answer text <p>Children and young people with serious or critical illnesses such as cancer are able to apply for Disability Living Allowance (DLA) if they are aged under 16 or Personal Independence Payment (PIP) if aged 16 and above. DLA and PIP are tax free allowances, which are designed to contribute to the extra costs incurred as a result of long-term health conditions and/or disabilities. Children and young people in receipt of DLA or PIP can receive up to £141.10 a week. Entitlement to DLA and PIP depends on the effects that severe disability has on a person’s life and not on a particular disability or diagnosis. This is because people living with the same illnesses or disabilities may not necessarily have the same care or mobility needs.</p><p> </p><p>Special considerations do however apply to children and adults who are terminally ill, and our arrangements recognise the particular difficulties faced by people who have only a short time to live. Their claims are fast-tracked and they are awarded the highest rate of the care component of DLA and the enhanced rate of the daily living component of PIP automatically without having to complete a qualifying period. This means that, if they claim straight away, they can get benefit as soon as they have been diagnosed as being terminally ill. The arrangements ensure that claims are dealt with quickly and sensitively. The legislation defines a person as terminally ill if ‘he suffers from a progressive disease and his death can reasonably be expected within six months’.</p><p> </p><p>People over the age of 16 who are unable to work due to an illness or disability can claim Employment and Support Allowance (ESA) which has both a contributory strand accessible via a National Insurance contribution test and an income-related strand accessible via an income test. For cancer sufferers, a light touch evidence gathering process exists, to help determine eligibility. There is also a presumption that claimants receiving or recovering from cancer treatment will be placed in the Support Group which could entitle them to up to £109.65 per week, subject to suitable evidence from a healthcare professional such as a GP or oncologist.</p><p> </p><p>Carers may also be able to qualify for Carer’s Allowance, which is currently £62.70 a week if they meet the eligibility criteria.</p><p> </p><p>Trudi Hills, our Sector champion for banking, has been working with Macmillan to improve how the banking industry supports people when they receive a cancer diagnosis</p>
answering member constituency Portsmouth North more like this
answering member printed Penny Mordaunt more like this
grouped question UIN
9396 more like this
9397 more like this
question first answered
less than 2017-09-18T15:41:29.467Zmore like thismore than 2017-09-18T15:41:29.467Z
answering member
4017
label Biography information for Penny Mordaunt remove filter
tabling member
1597
label Biography information for David Simpson more like this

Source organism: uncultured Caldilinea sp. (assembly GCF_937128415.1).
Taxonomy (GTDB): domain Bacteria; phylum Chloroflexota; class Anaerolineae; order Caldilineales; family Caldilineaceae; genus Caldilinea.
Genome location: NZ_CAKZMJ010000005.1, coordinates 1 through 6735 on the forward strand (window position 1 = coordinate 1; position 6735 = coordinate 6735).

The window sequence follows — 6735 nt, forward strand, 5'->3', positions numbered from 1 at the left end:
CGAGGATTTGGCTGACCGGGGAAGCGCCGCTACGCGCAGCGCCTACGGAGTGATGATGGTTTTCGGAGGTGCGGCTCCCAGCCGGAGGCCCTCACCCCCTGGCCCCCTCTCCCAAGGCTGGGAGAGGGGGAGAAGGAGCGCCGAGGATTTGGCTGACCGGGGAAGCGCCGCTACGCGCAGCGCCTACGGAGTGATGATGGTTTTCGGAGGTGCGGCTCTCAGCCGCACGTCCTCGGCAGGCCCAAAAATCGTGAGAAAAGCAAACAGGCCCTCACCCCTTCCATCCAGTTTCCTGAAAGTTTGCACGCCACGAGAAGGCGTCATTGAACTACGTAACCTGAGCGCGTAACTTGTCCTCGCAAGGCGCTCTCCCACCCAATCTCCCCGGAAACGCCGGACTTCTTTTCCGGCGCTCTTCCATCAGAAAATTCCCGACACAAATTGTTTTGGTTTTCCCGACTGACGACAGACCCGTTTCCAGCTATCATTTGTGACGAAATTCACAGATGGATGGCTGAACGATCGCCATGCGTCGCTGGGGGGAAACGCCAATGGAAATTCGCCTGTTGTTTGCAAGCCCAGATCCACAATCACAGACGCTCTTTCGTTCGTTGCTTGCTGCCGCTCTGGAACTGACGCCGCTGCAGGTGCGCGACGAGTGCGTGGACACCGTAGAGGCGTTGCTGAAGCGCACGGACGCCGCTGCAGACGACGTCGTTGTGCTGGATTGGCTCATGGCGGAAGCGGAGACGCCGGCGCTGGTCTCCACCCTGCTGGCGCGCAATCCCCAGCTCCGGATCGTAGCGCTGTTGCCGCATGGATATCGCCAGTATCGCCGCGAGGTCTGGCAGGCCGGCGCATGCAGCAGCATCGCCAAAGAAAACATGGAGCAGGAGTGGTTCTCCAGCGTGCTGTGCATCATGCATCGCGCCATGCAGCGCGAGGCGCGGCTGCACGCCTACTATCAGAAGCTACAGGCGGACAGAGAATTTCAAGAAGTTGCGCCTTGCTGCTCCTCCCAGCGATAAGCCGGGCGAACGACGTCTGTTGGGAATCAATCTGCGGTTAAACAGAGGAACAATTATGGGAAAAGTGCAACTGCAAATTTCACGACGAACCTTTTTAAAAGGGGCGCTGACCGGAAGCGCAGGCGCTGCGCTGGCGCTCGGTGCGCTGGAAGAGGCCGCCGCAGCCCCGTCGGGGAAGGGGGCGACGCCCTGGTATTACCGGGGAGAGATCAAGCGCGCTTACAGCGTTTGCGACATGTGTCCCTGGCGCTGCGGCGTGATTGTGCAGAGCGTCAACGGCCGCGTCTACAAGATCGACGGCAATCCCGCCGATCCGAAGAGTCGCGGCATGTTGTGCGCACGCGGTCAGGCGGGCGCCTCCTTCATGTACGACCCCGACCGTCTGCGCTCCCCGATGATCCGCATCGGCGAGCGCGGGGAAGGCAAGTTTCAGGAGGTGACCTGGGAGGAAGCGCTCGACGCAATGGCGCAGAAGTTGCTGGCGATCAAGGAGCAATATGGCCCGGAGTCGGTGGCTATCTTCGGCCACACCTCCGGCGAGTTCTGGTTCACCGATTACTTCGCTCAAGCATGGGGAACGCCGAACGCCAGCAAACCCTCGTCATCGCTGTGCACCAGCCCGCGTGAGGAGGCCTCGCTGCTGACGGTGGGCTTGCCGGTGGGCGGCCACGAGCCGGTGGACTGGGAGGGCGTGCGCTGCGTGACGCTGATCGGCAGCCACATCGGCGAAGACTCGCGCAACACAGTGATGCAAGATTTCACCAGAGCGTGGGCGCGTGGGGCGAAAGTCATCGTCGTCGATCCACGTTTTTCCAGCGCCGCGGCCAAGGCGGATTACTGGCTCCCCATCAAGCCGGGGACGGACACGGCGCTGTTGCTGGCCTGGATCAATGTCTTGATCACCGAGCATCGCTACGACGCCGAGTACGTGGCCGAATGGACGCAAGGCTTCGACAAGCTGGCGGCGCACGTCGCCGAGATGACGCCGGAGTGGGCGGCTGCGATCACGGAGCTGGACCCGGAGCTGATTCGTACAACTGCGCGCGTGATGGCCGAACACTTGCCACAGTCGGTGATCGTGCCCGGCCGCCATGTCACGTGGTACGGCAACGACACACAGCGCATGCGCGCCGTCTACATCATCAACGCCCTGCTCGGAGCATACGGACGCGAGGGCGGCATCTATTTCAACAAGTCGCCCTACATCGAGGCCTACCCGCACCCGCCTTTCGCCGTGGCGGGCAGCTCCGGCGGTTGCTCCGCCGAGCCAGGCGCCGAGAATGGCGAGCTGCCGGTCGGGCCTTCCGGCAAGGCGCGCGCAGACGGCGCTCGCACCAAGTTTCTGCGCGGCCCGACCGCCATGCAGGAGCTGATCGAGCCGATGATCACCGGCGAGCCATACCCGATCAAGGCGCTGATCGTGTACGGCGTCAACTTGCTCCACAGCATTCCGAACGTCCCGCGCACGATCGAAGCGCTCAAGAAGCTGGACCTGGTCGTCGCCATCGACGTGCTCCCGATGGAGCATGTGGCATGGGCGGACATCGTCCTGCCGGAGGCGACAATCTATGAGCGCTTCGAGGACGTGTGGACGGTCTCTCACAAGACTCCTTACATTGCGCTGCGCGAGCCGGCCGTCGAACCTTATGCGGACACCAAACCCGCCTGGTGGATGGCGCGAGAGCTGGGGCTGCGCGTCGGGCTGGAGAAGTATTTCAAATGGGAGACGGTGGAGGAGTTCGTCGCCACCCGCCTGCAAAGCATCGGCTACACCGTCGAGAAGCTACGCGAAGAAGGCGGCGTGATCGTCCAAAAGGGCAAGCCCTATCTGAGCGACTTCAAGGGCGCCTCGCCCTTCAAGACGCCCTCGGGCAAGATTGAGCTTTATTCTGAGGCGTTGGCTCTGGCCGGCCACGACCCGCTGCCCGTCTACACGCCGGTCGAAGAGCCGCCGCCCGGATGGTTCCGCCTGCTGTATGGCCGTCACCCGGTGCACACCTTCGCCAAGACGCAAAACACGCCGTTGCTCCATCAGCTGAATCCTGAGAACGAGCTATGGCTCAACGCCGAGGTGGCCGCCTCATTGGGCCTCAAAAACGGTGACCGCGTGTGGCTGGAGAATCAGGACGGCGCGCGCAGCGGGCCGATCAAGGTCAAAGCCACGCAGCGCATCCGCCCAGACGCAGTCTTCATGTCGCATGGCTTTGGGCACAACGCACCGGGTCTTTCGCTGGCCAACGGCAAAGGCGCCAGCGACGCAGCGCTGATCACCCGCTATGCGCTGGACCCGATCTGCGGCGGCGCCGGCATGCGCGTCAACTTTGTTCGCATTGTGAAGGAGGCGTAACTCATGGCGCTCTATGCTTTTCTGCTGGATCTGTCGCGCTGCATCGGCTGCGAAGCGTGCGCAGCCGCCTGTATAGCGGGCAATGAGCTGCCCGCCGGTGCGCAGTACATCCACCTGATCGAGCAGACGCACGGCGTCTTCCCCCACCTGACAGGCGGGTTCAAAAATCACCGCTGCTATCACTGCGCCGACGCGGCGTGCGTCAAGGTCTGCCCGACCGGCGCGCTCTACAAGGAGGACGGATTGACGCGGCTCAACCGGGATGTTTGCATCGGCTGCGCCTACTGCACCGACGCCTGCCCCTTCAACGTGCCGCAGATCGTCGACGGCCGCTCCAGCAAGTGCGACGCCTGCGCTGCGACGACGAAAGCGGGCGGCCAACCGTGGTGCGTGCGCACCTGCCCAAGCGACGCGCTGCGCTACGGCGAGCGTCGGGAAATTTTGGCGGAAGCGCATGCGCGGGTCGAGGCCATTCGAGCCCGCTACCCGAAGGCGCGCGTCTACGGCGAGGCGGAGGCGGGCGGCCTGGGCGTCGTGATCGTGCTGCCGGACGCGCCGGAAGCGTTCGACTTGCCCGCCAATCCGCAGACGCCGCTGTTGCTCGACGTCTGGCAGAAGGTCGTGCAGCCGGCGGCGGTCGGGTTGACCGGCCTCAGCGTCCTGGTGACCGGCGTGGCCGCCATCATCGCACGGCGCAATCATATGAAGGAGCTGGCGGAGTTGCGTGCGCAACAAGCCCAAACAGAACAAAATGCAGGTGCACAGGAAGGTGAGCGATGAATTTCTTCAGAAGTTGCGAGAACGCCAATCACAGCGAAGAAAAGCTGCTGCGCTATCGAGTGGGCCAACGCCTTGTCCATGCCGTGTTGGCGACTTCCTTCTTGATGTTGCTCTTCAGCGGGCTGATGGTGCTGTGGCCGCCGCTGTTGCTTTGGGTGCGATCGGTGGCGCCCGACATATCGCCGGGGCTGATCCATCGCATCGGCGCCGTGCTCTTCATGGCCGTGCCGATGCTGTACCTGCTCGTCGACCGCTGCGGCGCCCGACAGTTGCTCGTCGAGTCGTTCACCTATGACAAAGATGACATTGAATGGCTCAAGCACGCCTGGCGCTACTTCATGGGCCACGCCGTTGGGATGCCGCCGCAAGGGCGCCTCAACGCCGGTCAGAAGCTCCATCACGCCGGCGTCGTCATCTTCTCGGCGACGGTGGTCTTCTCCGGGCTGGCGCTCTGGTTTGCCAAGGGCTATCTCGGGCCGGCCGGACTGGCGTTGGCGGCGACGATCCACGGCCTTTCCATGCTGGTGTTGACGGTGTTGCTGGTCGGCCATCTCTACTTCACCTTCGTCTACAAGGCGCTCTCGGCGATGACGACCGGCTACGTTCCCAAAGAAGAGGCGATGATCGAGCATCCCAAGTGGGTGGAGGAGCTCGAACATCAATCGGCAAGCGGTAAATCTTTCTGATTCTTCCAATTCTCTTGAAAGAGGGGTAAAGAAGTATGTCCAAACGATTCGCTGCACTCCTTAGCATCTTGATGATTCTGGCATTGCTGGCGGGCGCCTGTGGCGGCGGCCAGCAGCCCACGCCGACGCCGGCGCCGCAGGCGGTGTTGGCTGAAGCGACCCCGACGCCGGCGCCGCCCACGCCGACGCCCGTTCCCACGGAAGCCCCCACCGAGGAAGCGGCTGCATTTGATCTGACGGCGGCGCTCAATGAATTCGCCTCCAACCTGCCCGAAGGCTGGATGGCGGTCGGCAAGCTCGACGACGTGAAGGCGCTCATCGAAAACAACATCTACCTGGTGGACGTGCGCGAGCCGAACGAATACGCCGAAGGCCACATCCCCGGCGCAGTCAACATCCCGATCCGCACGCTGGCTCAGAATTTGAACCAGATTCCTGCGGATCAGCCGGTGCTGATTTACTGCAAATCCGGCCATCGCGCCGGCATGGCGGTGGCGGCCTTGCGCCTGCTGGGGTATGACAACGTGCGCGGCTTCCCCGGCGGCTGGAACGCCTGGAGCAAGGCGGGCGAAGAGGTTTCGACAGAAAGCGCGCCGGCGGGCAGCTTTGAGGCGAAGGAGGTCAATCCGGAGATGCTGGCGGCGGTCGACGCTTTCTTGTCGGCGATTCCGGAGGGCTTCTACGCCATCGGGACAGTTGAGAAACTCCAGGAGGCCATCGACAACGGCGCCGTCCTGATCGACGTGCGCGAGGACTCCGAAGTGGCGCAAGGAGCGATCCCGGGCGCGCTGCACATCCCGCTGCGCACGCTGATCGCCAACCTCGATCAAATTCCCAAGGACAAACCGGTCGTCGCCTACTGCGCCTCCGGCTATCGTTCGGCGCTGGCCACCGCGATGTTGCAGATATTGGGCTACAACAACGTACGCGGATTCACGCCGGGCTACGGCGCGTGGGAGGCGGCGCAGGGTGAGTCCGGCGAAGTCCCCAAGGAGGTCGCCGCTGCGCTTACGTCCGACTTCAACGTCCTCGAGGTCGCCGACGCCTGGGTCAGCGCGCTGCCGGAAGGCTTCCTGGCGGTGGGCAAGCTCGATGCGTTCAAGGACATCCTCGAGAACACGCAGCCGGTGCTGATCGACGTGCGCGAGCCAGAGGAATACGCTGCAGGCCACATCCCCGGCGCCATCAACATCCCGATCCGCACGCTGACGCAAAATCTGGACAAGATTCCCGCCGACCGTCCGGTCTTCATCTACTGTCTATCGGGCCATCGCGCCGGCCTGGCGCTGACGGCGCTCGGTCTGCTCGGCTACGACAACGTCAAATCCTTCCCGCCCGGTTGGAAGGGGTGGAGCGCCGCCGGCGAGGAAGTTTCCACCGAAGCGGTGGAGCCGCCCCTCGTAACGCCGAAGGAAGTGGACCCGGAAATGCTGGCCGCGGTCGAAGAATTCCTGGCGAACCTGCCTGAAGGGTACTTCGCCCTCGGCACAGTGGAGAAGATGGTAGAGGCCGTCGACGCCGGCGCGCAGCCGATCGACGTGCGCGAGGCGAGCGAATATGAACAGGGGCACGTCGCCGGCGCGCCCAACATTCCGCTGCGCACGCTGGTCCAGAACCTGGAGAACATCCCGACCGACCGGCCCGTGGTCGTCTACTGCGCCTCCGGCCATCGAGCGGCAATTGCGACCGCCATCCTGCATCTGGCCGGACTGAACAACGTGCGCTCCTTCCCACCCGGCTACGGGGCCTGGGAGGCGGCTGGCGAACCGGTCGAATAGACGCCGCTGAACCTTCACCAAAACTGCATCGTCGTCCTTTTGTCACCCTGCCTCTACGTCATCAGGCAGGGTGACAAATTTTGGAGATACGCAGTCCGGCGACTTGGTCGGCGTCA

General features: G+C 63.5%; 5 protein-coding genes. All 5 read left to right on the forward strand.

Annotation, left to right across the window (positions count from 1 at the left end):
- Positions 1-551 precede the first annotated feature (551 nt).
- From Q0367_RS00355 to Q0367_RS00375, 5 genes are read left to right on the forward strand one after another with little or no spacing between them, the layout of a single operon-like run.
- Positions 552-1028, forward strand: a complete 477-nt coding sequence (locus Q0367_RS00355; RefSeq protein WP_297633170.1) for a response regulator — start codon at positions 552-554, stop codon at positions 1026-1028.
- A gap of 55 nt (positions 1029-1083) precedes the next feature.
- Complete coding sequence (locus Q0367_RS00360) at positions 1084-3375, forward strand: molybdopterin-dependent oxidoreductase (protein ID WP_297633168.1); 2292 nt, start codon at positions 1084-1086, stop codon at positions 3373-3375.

758312
registered interest false more like this
date less than 2017-09-06more like thismore than 2017-09-06
answering body
Department for Work and Pensions remove filter
answering dept id 29 more like this
answering dept short name Work and Pensions more like this
answering dept sort name Work and Pensions more like this
hansard heading Employment: Disability more like this
house id 1 more like this
legislature
25259
pref label House of Commons more like this
question text To ask the Secretary of State for Work and Pensions, if he will make it his policy to report annually to Parliament on progress in tackling the disability employment gap as part of the annual report on full employment. more like this
tabling member constituency Stretford and Urmston more like this
tabling member printed
Kate Green more like this
uin 9126 more like this
answer
answer
is ministerial correction false more like this
date of answer less than 2017-09-14more like thismore than 2017-09-14
answer text <p>The Government is committed to improving employment outcomes for disabled people. The manifesto commitment gives a clear and time-bound goal to achieve this, which is to see 1 million more disabled people into work over the next 10 years.</p><p> </p><p>Since quarter 1 2016, the number of working aged disabled people in employment has increased by around 170,000 to 3.5 million in quarter 1 2017. The disability employment rate has increased by over 2 percentage points and now stands at 49 per cent.</p><p> </p><p>The number of disabled people in employment, according to the Labour Force Survey, is publicly available here:</p><p><a href="https://www.ons.gov.uk/employmentandlabourmarket/peopleinwork/employmentandemployeetypes/datasets/labourmarketstatusofdisabledpeoplea08" target="_blank">https://www.ons.gov.uk/employmentandlabourmarket/peopleinwork/employmentandemployeetypes/datasets/labourmarketstatusofdisabledpeoplea08</a></p><p> </p><p>We know that there is much more that needs to be done, so that everyone who can work is given the right support and opportunities to do so. That is why we published Improving Lives: the Work, Health and Disability Green Paper, which set out the action we plan to take to achieve this and start a far-reaching, national debate on what more we can do to ensure everyone is supported to reach their full potential. We are considering next steps, taking account of the Green Paper consultation, and will set out our response to this and future plans in due course, including supporting local effort and reporting arrangements.</p>